For all the accusations of hubris, there is something lugubrious about Tony Blair's view of the human condition. The British people seem to have little sense of their place in the world beyond uncritical support for America. They have little notion of community relations beyond fear of their neighbour. And they have little confidence in their public services, even after several years of sustained investment. These issues are linked in the mind of the Prime Minister and in the conduct of our politics in the autumn of his rule.
The title "higher standards, better schools for all" suggests that the government's latest white paper on education is uncontroversial. After all, with our current rates of literacy and numeracy (better, but still low by international standards) and of truancy, inequality and social exclusion, few would be naive enough to argue that all is well in Britain's schools. Few would object to the right of parents to be involved more closely, or to the right of schools to have a strong sense of pride. The question, as ever, is how to achieve these laudable goals. Greater autonomy is one thing, independence is quite another. Any ambitious head teacher is likely to use the rules to ensure that only the most manageable children attend. Sink schools will sink further, both in the number and attainment of their intake. There is little evidence that the better-performing establishment down the road will want to be involved, except to cherry-pick the odd good pupil. Subsidised transport and "choice advisers" for poorer families may be a good idea, but they will not offset the reintroduction by stealth of the secondary modern.
Blair has given up on the 1945 settlement for delivering state health and education. He adheres to the principle of services being provided free at the point of delivery, but he is determined that the manner of that provision be changed irrevocably. For all the criticisms and obstacles, he has moved relatively quickly on the NHS and convinced himself that the rate of change in education is unacceptably slow.
Downing Street has served notice that on this issue, above all others, it is taking over. Perhaps it is no coincidence then, as several ministers admit, that the decisions of the past few weeks will be politically disastrous for Labour. As our political editor suggests on page 8, what was most striking about the cabinet meeting that discussed the education reforms is not how many ministers criticised the plans (John Prescott, Gordon Brown, Patricia Hewitt and Geoff Hoon), but how few were prepared to back their colleagues.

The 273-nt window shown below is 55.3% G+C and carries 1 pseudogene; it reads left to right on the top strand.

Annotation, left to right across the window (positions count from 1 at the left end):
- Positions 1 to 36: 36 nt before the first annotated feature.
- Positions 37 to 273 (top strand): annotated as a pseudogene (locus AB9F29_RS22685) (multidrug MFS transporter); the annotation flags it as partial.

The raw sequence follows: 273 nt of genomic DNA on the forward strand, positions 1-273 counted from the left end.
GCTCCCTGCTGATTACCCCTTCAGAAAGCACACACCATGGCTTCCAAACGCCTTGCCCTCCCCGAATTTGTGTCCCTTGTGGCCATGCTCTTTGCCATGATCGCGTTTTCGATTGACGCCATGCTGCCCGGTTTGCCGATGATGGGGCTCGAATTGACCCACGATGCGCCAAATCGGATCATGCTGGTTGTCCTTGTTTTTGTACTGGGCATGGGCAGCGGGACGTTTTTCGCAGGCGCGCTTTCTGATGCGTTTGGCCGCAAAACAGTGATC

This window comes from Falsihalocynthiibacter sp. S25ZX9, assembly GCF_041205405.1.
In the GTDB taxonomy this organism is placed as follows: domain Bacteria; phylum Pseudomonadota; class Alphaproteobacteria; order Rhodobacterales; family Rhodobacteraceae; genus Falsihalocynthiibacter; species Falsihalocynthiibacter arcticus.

In his eagerness to secure his "legacy", Blair has sent out the following messages on public services: much of the past eight years have been wasted; the Tories, with their grant maintained schools pre-1997, had it largely right; and that at the next general election there won't be much to choose between the main parties on the future of public services - except that the Conservatives will appear to have taken the lead on the issue. For the moment, in order to push his reforms through, Blair will be forced to rely on the Tories, whose spokesman and leadership favourite, David Cameron, has carefully positioned himself as Blair's critical lifeline. When did this last happen? Over the vote to go to war in March 2003. And education is supposed to be about learning lessons.
The very mention of Israel provokes a storm of passion. Prejudices run deep, grievances too. Critics - and they are numerous - see the country as synonymous with oppression and occupation. They elide the actions of a government with the anxieties of a people. In their use of language, they fail to take into account the particular suffering of the Jews in the 20th century. Defenders of Israel - and for all their claims to the contrary, they are powerful - often confuse criticism with anti-Semitism. Sometimes they do this to divert attention from the substance of the criticism. Sometimes they are driven by emotion. Sometimes they are right, often they are not. What unites detractors and defenders alike is usually a lack of information to support their views.
The New Statesman has consistently condemned Israel for its annexation of Palestinian territory and the brutal enforcement of its will. Equally we condemn suicide bombs and other violent attacks on Israelis, the latest of which has just claimed more lives in the town of Hadera. In the fevered world of Middle East politics, opinion is easy, facts are precious. That is why, in July 2004, we published an acclaimed special issue on Palestine under the title "Everything you wanted to know but were afraid to ask". This week we publish a companion issue on Israel. Our distinguished contributors range across politics, demography, international relations and culture. Inevitably they examine the policies of Ariel Sharon, the withdrawal from Gaza and the increased settler and military incursions into the West Bank. They look at the failure of the Israeli left to provide a credible opposition and wonder whether through immigration or otherwise, the hegemony of the right will ever be challenged.
Most of all, we hope readers will feel they have learnt more about a country that craves understanding and security, but whose actions against others often make its goals all the harder to achieve.